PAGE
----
The success or failure of our book sales hinges on our ability to market it. Having a platform from which to promote our book is essential and something most writers lack—while all writers wish for a larger platform.

Peter DeHaan is an author, publisher, and editor. He gives back to the writing community through this blog. Get insider info from his monthly newsletter. Sign up today!

Lessons From a Published Author: It’s Never a Sure Thing

A published author has no guarantee of selling their next bookA couple years ago I blogged about a young adult (YA) book from a published author that I really, really, really liked—and the author honored me by leaving a comment to my post. Since then we’ve shared a few online interactions, with her offering careful communication and me trying hard not to come across as a creepy fan who is cyber-stalking her.

Ever since reading her first book, I’ve clamored for her next YA one.

Since then she published three junior (mid-grade) titles—all were on my Christmas wish list—and a fourth book in the series had a release date. She also has a children’s picture book scheduled for publication.

Being a Published Author Carries No Guarantees

The long awaited YA follow-up was written and waiting.

Despite success with her junior titles, her publisher declined the new book, citing too low of sales on her first YA title. Her agent showed the book to other publishers, but none were willing to move forward with it.

To my dismay, the book I long to read was languishing on her computer hard drive. Understandably discouraged, she was considering self-publishing it as an e-book.

I think her publisher was making a huge mistake. In a few years the fans of her junior series will move on to YA books. Though she currently had one title waiting for them, two (or more) would be better.

Low sales on just one book can hurt our chances of another one being published. Click To Tweet

Aside from my distress over not being able to read this book, I see two lessons in this.

1. Low Sales Hurt

First, low sales on just one book can hurt our chances of another one being published. That’s a sobering thought. Today’s publishing world is increasingly risk adverse, and it doesn’t take much for them to say “no.”

2. Be a Hybrid Author

Second, I think every author—even a published author—should pursue a dual track of traditional publishing and indie-publishing, that is, to be a hybrid author. If one option doesn’t work, perhaps the other will. If both options bear fruit, all the better.

I encouraged my writer friend to self-publish her YA book. I was hoping she would.

[Update: Robin Mellom did indeed self-publish her YA book. It’s Perfect Timing.]

Peter DeHaan is an author, publisher, and editor. He gives back to the writing community through this blog. Get insider info from his monthly newsletter. Sign up today!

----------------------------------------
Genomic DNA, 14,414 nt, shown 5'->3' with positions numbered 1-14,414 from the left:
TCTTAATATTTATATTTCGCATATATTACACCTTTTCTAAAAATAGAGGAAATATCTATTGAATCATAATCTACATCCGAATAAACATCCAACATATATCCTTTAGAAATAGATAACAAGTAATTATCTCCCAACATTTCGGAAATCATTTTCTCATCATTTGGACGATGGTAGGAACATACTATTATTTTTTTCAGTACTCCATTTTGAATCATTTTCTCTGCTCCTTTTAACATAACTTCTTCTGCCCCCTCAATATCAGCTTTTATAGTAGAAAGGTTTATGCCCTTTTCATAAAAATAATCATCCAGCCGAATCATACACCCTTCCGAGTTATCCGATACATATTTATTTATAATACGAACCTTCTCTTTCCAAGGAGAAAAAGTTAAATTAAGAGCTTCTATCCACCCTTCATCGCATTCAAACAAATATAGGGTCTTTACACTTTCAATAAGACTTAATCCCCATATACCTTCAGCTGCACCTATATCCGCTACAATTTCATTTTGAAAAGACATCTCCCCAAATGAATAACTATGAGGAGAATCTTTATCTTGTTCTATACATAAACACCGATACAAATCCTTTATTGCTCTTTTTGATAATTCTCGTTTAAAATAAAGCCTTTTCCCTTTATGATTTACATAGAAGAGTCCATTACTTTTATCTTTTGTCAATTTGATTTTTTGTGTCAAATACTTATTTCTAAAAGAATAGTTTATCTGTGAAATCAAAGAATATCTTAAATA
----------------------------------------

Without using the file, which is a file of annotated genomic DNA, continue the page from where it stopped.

Long-Lasting Books: How Long Will Your Writing Last?

Write long-lasting books

Will Your Writing be Around in One Hundred Years?

Four years ago, my mom found an old book in her basement. My great grandfather’s name was written on the inside cover, along with his address in Chicago. The book was published in 1914. Yes, that’s right, 1914—over one hundred years ago. That’s a long-lasting book.

We need to make the words we write today count, words that will last, words that will inspire future generations. Click To Tweet

My mom had never seen the book before. We don’t know why my father kept it, or the motivation of his mother before him. Yet we have the writing of J Hudson Taylor (a missionary to China, if you’re interested) passed down as a family heirloom. The book, by the way, is Union and Communion. Amazingly, it’s available today from Amazon as a Kindle download or used paperback. The copy I hold is a third edition hardcover (the only option back then).

Write Long-Lasting Books

This begs a thought-provoking question: How long will our writing last? Will the book we write today be around in one hundred years? Will we writing long-lasting books?

I think every writer hopes their work will outlive them. I know I do.  That’s why we need to make the words we write today count, words that will last, words that will inspire future generations.

Then maybe, in one hundred years, people will still be talking about, selling, and reading our books, out long-lasting books.

Peter DeHaan is an author, publisher, and editor. He gives back to the writing community through this blog. Get insider info from his monthly newsletter. Sign up today!

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Why Our Books Need Beta Readers

beta readersThe more people who provide feedback on our books the better. Of course, to be of benefit, this needs to happen before publication, when there is time to make changes. Although review by various types of editors (each pass focusing on different elements) is essential, basic feedback is first needed to work out the kinks, spot embarrassing errors, and correct deficiencies before handing it over to professionals. The more work we do before editors do theirs, the more they can do to improve it.Beta readers can give us critical feedback to make our book better before we move to the next step Click To Tweet